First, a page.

Business LifeSyndicate content

YouNoodle.ComStartup Noise

It is a well-known fact that startup competitions are growing at a high rate globally. From incubators and accelerators to corporations fostering their own competitions, the hunt for disruptive technological ideas seems to be endless. In a world of startup noise, how are interested parties finding prototypes of what really matters? Adriana Galue investigates.

Misty W. Gibbs explores whether you need to fail or whether you just need a first draft...

Fail fast and fail hard. Fail early and fail often. This message is drummed into aspiring entrepreneurs, almost like a badge of honor. The essence of the idea makes sense; you need to make mistakes to learn. And mistakes are unavoidable – you WILL make them. I have yet to meet an entrepreneur or businessperson who doesn’t have an answer to: ‘If I knew then what I know now…’

The executive board must know 100% why the NED is there and what the NED plans to contributeStephen Archer, Founder of Spring Partnerships, discusses what NEDs should do in the first 100 days to ensure success.  

With the increased focus on the role and accountability of Non-Executive Directors it seems to me that their whole mindset needs to change along with the expectations of other board members expectations.

In my experience the NED is still seen as an outsider and NED’s also view themselves as outsiders.

Whilst their degree of detachment from the day to day life of a business can be a healthy thing, the detachment caused by episodic intervention can be very unhealthy and greatly restricts the ability of the NED to deliver value and exercise their governance duties.

The first 100 days is something of a cliché for executives, but for NED's it is assumed that they just step straight in with their ‘experience’; listen in and contribute when they see fit.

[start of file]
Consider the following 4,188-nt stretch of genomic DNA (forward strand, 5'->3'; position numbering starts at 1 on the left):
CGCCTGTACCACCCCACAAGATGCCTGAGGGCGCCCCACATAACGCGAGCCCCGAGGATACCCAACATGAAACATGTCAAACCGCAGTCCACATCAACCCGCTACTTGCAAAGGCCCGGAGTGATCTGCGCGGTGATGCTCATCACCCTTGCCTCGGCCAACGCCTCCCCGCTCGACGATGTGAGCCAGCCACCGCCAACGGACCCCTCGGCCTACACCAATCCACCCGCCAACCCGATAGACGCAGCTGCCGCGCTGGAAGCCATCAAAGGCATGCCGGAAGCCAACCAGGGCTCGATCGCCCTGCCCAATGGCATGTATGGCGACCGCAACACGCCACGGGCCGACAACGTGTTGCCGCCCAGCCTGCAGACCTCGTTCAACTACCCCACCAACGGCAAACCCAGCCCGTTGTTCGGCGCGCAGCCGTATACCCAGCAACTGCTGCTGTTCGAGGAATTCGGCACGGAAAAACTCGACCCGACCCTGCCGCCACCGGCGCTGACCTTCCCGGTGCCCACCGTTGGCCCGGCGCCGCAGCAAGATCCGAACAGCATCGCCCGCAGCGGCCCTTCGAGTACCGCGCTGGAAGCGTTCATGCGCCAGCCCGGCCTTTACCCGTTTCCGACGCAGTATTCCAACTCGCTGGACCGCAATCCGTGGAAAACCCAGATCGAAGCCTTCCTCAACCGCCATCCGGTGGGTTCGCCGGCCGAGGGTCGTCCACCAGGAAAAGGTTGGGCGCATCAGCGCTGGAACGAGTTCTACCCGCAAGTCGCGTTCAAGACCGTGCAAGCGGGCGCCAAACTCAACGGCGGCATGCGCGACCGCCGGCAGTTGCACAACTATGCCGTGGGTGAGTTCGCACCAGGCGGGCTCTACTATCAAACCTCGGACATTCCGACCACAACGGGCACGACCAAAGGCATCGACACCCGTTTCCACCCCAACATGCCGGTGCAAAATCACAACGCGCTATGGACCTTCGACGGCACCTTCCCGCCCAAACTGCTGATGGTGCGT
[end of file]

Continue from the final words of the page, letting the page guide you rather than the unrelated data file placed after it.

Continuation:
Andy Whittaker and Andy CopeBe Brilliant Everyday is a down to earth, somewhat irreverent, practical collection of distilled pearls of wisdom collected from the relentlessly expanding sphere of self-help.

The advice is human and realistic and is very much a departure from the often touted, “all your problems solved route to health, wealth and happiness" material so prevalent in this genre.

Natalie Panek, robotic operator and aerospace engineer at MDA Space Missions, shares with The NextWomen the importance of furthering cross-disciplinary collaborations in technology industries, underscoring the role of collaboration as a catalyst for innovation in tech.

Innovation inherently requires collaboration; whether through personal relationships, collaborating with a team to solve a problem, or learning from others in order to create change. Collaboration is often most effective with an appreciation for interdisciplinary work environments.

The newly released Dell-sponsored Gender-Global Entrepreneurship and Development Index (GEDI) revealed that more than 75% of the 30 countries surveyed are not providing the most fundamental conditions required for female entrepreneurs to prosper. Even more troubling, emerging economies are much further behind than advanced economies in creating the conditions that enable businesses founded by women to thrive. 

The report correctly directs policy makers and institutions to work on improving conditions for female entrepreneurs on several fronts, simultaneously. In the interim, what actions can you personally take to enable your own business success?


Megan Foo talks to The NextWomen about the importance of female entrepreneurs in business and how encouraging more women to pursue careers as entrepreneurs can have many positive results, such as greater diversity in business and increased empowerment for women across the globe.

Identifying your strengths can help you to thrive professionally. Misty Gibbs examines the differences between being an entrepreneur and a business owner, sharing with The NextWomen the reasons why it is crucial to know which category you fit into, and how this can help your business.

Problems often provide a chance to improve your business. Bev James shares with The NextWomen her tip for how to respond to problems in business when they arise by remembering the 6 Rs – Recognise, Rationalise, Read, Review, Retest and Re-invent – explaining how this method can help solve issues and enable success.

Georgina-Kate Adams, Founder of The Seed, Africa,with a girl whose education was funded through the project. Megan Foo of The NextWomen examines the issue of the lack of access to education for girls in developing countries. Megan talks to Georgina-Kate Adams, Founder of crowdfunding project The Seed, Africa, regarding the impact of educating girls through crowdfunding.